Iran’s supreme leader Ayatollah Khamenei has “explicitly forbidden” former President Mahmoud Ahmadinejad from putting himself forward as a candidate in Iran’s 2017 presidential election. 

Despite not having any constitutional remit to intervene in elections, Khamenei’s announcement has injected new emotion and drama into Iran’s already divided political arena. 

Although media reports around the globe had speculated about Khamenei’s displeasure over the last 10 days, the supreme leader only publicly announced his objections on Monday, September 26 — though he stopped short of mentioning Ahmadinejad directly. The announcement surprised many in Iran, who assumed the leader would not choose to be so open about his views.

On September 19 Fars News Agency quoted Mehdi Fazaeli, a high-level official of the Revolutionary Guards, who passed on the news that Khamenei had “explicitly forbidden” Ahmadinejad from pursuing the candidacy. There were other signs, too, that other key figures in Iran’s establishment were almost uniformly united against Ahmadinejad’s candidacy.

Abbas Amirifar Rouhani, a former government official close to Ahmadinejad himself, wrote that “according to unofficial reports, 10 members of the Guardian Council” out of 12 wanted to disqualify Ahmadinejad. There were further reports that Khamenei instructed Ahmadinejad to stop his thinly-disguised campaign trips to Iran’s provinces — which, in any case, are not allowed under Iranian law until spring 2017, when the election campaign season officially begins. 

In mid-September, Ahmadinejad set out on a trip to the province of Gorgan, and he had planned other visits to the provinces, where he has traditionally had some of his strongest support. His supporters challenged critics to prove that the supreme leader objected to these excursions, and some asked for the leader’s office to confirm reports. 

Days later, Khamenei went public. Without naming names, he was as clear as he could be. 

“It is true that someone – a gentleman – had come to see me,” Khamenei said in his speech. “I said to him that he should not participate in [the election] because of his own interests and in the interests of the country." Then he seemed to find it necessary to qualify exactly wha he had said. "I did not tell him he should not participate," he told the crowd. "Rather, I told him I do not think it would be a wise course of action. Well, this is a normal thing. We should say to our pious brothers what we see, what we understand and what we deem to be good for them. After all, we are more familiar with the conditions of the country than most brothers.”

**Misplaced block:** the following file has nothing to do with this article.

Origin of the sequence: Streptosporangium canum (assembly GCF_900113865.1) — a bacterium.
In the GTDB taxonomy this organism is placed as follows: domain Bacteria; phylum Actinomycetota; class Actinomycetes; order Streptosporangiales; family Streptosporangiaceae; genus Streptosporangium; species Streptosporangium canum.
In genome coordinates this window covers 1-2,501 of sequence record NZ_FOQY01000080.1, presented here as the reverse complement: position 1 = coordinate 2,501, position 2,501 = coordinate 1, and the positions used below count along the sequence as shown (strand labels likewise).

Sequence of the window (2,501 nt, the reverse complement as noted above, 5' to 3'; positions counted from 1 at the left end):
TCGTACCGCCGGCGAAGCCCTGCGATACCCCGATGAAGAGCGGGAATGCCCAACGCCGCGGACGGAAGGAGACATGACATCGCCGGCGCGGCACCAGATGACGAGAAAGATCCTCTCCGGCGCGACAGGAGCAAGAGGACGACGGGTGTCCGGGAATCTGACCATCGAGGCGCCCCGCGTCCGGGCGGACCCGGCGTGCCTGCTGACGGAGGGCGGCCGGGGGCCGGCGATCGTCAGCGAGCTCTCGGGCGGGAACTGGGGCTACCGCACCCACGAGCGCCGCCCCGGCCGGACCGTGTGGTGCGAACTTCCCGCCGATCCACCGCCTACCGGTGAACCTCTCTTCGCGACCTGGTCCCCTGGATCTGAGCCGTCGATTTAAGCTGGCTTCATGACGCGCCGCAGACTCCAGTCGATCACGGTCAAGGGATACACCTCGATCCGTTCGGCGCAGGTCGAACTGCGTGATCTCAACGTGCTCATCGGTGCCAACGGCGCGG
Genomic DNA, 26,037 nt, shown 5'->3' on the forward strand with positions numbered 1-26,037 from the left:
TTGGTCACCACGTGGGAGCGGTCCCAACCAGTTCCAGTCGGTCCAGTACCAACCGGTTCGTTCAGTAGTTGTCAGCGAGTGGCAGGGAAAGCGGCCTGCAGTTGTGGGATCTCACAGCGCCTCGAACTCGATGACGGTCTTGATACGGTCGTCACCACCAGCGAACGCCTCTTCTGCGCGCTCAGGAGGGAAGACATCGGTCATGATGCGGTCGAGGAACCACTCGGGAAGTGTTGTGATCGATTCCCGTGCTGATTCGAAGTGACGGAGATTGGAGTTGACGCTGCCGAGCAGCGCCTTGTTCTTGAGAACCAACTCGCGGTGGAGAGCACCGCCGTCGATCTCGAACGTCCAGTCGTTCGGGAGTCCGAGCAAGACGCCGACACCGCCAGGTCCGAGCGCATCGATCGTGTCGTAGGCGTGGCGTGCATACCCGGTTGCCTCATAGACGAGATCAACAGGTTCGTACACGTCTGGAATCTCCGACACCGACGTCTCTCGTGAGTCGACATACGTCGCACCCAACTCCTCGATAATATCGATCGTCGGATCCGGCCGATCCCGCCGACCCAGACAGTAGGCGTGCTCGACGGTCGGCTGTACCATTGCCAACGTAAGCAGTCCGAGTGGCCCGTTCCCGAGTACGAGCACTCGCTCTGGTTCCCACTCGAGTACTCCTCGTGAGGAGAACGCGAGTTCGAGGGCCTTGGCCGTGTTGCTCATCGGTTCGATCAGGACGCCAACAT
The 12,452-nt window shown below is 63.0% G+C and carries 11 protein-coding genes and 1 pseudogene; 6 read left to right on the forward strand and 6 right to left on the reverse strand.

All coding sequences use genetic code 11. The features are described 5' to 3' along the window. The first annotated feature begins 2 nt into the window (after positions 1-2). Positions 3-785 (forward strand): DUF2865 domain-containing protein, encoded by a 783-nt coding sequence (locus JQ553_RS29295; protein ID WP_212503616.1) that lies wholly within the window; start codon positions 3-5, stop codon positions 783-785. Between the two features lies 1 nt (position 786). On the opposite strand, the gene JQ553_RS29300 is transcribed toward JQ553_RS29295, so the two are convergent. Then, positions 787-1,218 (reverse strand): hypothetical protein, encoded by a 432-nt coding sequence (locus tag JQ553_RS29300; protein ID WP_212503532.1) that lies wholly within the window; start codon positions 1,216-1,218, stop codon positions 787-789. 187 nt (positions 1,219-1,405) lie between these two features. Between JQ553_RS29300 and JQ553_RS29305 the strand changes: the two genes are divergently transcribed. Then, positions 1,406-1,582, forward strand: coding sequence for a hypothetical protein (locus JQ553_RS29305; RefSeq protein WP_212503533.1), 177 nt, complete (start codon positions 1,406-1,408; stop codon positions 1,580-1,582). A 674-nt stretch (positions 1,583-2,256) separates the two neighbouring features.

Khamenei went on to say that, bearing in mind the general mood in Iran at the moment, he believed the “gentleman’s participation” in the forthcoming election would polarize the country. “Polarization is harmful,” he said. 

 

Not His Kind of Revolution

Last year, Khamenei reminded the public of his role in Iranian life, proudly identifying himself as “not a diplomat but a revolutionary.” But the recent announcement suggests he also wants to identify which revolutions suit him — and one involving Ahmadinejad is not what he has in mind. His speech made this clear, at least to those with insider knowledge of Iran’s political machinations. 

But Khamenei also knows from experience that Ahmadinejad is likely to defy him, ignoring any hints or even a confidential message from the supreme leader. In the summer of 2009, against the wishes of the supreme leader, Ahmadinejad appointed his close associate Esfandiar Rahim Mashaei as hs first vice president. Khamenei sent him a confidential letter urging him to reconsider, but Ahmadinejad ignored it — until Khamenei made the letter public via the deputy speaker of the parliament and Mashaei was forced to resign.

The second time was in 2011 regarding the fate of Intelligence Minister Heydar Moslehi. Ahmadinejad planned to dismiss him, and Khamenei forbade him. When Ahmadinejad ignored him, again, Khamenei wrote a public letter to put him in his place. In protest, Ahmadinejad refused to go to work for 11 days. He returned only after he was informed that parliament was seriously considering taking steps to impeach him for incompetence. It was a defining moment, when a large number of Iran’s influential principalists turned their backs on Ahmadinejad.

Now Khamenei has made his views clear again. He has forced Ahmadinejad to go home and stay there until he says otherwise. If Ahmadinejad dares to defy him again, it could spell the end of his political life.

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